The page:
A softshell’s greatest advantage is its stretchiness, and some softshells are available with hoods.
Hardshell jackets, by definition, offer high levels of windproofing and waterproofing, designed for nature’s harshest conditions.
Most hardshell jackets boast a 3-layer construction that includes an interior liner for breathability and an exterior face fabric for protection from the wind and rain.
These jackets are commonly used in mountaineering, skiing, alpine, and ice climbing — but can also come in handy on a winter hike.
Hardshell jackets typically include a hood, side or pit vents and can be placed into different categories: alpine, all-around, or minimalist.
Ultralight hikers might prefer minimalist versions, while those embarking on winter hikes that include scrambling over rocks might opt for an alpine version.
Interchangeable jackets are multipurpose — typically a softshell and a hardshell built into one product, protecting from the elements in addition to insulation.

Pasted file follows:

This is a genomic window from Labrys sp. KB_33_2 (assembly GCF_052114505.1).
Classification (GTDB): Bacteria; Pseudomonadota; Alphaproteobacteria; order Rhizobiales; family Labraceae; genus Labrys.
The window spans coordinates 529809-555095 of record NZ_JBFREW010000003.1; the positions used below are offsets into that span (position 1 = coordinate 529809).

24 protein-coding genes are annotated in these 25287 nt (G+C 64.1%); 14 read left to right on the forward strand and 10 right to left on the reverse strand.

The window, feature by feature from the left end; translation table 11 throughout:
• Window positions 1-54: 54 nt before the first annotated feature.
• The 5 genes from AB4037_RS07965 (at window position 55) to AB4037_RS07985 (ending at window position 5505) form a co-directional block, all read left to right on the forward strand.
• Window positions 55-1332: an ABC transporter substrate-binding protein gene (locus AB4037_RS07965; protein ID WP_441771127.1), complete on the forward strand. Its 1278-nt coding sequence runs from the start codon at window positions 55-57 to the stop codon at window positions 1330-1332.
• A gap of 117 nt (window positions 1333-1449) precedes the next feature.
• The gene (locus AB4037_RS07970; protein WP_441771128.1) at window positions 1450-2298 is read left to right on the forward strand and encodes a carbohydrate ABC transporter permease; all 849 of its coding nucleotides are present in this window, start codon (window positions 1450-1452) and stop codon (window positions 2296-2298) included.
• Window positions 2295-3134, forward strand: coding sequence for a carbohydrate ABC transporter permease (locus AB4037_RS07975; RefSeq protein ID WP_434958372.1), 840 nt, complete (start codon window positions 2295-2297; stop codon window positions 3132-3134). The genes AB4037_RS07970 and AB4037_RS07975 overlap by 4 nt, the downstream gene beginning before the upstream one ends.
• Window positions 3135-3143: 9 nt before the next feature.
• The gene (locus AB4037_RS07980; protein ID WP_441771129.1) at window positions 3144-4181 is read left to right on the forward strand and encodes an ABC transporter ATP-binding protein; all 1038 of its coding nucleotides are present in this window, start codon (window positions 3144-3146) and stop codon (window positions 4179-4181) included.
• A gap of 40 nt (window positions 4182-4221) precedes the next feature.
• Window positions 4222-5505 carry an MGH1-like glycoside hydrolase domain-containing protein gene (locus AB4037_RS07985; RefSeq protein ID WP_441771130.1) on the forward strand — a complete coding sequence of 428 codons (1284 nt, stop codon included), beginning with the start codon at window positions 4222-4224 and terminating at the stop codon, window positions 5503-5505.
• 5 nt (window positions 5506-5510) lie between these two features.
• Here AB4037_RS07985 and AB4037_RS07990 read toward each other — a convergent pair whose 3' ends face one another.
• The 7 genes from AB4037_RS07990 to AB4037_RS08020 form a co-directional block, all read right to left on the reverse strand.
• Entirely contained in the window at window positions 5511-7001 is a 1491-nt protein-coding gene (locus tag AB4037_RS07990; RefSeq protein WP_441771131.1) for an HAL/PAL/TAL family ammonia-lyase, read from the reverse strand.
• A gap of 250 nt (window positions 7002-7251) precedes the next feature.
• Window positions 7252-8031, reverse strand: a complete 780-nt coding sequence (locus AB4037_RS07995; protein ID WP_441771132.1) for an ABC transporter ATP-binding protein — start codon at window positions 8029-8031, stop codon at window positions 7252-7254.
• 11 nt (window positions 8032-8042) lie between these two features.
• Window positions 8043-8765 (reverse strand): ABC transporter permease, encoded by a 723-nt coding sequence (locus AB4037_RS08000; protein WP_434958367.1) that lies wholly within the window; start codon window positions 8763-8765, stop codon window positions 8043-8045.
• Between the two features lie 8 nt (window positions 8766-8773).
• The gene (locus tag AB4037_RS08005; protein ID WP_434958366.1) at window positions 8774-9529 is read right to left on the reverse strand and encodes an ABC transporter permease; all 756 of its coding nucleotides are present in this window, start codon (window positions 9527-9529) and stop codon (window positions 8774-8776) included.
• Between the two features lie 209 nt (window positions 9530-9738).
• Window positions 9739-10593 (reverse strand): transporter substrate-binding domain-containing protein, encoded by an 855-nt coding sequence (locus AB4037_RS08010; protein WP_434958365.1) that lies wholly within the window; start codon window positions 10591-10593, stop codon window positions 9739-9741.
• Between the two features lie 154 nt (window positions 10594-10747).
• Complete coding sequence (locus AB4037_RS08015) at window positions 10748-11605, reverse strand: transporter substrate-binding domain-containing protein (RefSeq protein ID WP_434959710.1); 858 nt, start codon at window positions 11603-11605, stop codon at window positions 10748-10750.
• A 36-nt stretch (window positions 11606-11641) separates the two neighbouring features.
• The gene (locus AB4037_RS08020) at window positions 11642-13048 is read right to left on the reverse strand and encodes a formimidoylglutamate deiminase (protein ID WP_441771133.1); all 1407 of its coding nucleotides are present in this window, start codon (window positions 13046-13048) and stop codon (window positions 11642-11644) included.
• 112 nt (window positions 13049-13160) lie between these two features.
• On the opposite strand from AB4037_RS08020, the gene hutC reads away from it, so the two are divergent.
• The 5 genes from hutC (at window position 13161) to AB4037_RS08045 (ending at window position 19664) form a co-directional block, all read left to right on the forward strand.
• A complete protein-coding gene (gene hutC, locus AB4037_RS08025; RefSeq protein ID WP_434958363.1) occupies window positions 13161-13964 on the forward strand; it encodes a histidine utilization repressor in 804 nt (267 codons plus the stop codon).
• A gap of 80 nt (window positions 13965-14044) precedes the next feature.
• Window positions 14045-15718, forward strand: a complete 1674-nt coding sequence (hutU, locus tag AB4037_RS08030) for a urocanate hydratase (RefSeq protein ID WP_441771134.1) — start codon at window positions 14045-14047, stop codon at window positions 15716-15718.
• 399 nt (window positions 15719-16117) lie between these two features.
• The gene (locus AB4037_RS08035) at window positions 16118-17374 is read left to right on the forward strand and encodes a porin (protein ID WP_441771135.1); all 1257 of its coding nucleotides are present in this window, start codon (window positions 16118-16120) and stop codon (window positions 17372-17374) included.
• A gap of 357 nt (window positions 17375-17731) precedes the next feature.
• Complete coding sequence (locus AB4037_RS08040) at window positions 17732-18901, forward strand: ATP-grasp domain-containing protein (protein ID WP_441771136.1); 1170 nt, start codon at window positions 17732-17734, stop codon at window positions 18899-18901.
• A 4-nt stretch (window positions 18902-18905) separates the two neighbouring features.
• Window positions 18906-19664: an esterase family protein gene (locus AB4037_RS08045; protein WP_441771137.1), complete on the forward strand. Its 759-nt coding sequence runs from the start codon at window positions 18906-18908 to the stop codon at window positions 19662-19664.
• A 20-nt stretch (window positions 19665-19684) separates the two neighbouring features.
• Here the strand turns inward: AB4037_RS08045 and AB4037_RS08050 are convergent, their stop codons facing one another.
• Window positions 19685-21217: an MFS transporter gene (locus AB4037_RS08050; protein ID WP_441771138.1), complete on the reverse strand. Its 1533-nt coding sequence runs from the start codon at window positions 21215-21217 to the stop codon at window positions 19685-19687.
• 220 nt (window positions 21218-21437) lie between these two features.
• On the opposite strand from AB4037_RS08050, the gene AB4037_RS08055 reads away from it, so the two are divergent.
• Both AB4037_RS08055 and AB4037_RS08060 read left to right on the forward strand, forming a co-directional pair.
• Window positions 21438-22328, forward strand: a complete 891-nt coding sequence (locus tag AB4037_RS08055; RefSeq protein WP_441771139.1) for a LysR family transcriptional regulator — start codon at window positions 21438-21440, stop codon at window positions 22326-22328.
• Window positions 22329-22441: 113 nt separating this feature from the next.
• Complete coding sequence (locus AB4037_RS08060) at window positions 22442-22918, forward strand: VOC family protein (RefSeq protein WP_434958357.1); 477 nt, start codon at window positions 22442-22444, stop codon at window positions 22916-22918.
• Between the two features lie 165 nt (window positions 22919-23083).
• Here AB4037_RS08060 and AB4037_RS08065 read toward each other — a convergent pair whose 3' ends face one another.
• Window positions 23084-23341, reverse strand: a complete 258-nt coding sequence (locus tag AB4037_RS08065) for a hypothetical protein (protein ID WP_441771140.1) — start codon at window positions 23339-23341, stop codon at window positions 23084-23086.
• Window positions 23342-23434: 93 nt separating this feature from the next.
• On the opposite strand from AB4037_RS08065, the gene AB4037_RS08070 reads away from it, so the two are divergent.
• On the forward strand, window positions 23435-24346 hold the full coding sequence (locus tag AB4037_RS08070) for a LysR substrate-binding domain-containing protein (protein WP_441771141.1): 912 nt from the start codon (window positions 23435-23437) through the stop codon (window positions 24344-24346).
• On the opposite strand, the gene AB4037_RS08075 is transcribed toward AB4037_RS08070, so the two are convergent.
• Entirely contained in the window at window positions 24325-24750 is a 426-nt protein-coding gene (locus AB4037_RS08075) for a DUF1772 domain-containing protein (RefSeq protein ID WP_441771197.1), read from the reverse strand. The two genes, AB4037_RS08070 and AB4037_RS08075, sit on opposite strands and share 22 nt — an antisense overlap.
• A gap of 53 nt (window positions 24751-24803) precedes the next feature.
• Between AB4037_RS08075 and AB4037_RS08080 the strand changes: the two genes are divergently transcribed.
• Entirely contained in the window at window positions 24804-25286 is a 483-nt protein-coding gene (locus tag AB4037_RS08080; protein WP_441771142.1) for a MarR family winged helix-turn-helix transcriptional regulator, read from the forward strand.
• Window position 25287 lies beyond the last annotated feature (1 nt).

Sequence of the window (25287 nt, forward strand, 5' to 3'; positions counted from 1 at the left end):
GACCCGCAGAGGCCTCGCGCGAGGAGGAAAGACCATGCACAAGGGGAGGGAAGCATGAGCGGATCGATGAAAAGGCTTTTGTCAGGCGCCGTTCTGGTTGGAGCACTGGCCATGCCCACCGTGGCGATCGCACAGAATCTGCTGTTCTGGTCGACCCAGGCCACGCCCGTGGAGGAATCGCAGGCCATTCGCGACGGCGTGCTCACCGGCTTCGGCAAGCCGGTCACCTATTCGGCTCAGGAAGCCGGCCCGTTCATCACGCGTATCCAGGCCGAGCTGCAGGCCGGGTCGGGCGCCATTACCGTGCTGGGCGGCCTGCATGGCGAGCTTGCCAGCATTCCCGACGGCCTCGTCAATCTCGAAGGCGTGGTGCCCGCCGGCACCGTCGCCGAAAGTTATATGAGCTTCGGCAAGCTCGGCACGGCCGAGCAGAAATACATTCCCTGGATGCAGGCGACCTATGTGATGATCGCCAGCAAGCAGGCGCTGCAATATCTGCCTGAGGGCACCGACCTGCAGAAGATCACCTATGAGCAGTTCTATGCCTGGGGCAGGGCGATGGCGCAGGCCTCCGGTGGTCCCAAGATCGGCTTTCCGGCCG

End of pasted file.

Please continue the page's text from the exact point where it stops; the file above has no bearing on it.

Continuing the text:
You can wear both simultaneously or just one or the other — depending on the conditions.
These types of interchangeable jackets offer the greatest versatility and are preferred by many hikers for this reason.
In warm conditions, you can hike in the baseliner alone, and then if it starts raining, pull out the hard shell and layer it over the liner to serve as a rain jacket.
In cold conditions, you might want to wear both for a combination of insulation and weather resistance.
The internal jacket is typically zipped into the outer layer, but it doesn’t have to be.
If you prefer an ultralight shell, you might have sacrifice features such as pockets.
Hiking Jacket Features